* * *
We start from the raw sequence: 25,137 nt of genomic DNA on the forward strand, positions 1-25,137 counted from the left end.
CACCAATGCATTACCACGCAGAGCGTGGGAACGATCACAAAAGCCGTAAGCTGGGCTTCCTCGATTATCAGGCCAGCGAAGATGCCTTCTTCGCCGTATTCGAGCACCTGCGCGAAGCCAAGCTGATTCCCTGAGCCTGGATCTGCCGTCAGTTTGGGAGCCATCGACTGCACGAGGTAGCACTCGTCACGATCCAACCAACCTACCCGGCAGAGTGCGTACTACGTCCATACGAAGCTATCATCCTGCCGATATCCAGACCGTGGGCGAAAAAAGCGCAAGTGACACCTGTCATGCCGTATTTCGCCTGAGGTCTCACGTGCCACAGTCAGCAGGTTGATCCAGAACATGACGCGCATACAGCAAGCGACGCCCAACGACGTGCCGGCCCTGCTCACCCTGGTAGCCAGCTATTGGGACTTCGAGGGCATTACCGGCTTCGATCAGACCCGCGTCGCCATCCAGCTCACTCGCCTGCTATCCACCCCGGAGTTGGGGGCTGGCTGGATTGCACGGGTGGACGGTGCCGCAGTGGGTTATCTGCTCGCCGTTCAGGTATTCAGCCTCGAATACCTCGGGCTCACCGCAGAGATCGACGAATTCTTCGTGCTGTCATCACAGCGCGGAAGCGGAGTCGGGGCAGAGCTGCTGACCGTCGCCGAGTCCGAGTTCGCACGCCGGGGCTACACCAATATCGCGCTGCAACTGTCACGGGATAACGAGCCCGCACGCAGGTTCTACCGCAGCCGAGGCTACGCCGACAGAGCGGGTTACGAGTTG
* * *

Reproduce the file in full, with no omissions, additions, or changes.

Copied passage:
We start from the raw sequence: 25,137 nt of genomic DNA on the forward strand, positions 1-25,137 counted from the left end.
CACCAATGCATTACCACGCAGAGCGTGGGAACGATCACAAAAGCCGTAAGCTGGGCTTCCTCGATTATCAGGCCAGCGAAGATGCCTTCTTCGCCGTATTCGAGCACCTGCGCGAAGCCAAGCTGATTCCCTGAGCCTGGATCTGCCGTCAGTTTGGGAGCCATCGACTGCACGAGGTAGCACTCGTCACGATCCAACCAACCTACCCGGCAGAGTGCGTACTACGTCCATACGAAGCTATCATCCTGCCGATATCCAGACCGTGGGCGAAAAAAGCGCAAGTGACACCTGTCATGCCGTATTTCGCCTGAGGTCTCACGTGCCACAGTCAGCAGGTTGATCCAGAACATGACGCGCATACAGCAAGCGACGCCCAACGACGTGCCGGCCCTGCTCACCCTGGTAGCCAGCTATTGGGACTTCGAGGGCATTACCGGCTTCGATCAGACCCGCGTCGCCATCCAGCTCACTCGCCTGCTATCCACCCCGGAGTTGGGGGCTGGCTGGATTGCACGGGTGGACGGTGCCGCAGTGGGTTATCTGCTCGCCGTTCAGGTATTCAGCCTCGAATACCTCGGGCTCACCGCAGAGATCGACGAATTCTTCGTGCTGTCATCACAGCGCGGAAGCGGAGTCGGGGCAGAGCTGCTGACCGTCGCCGAGTCCGAGTTCGCACGCCGGGGCTACACCAATATCGCGCTGCAACTGTCACGGGATAACGAGCCCGCACGCAGGTTCTACCGCAGCCGAGGCTACGCCGACAGAGCGGGTTACGAGTTG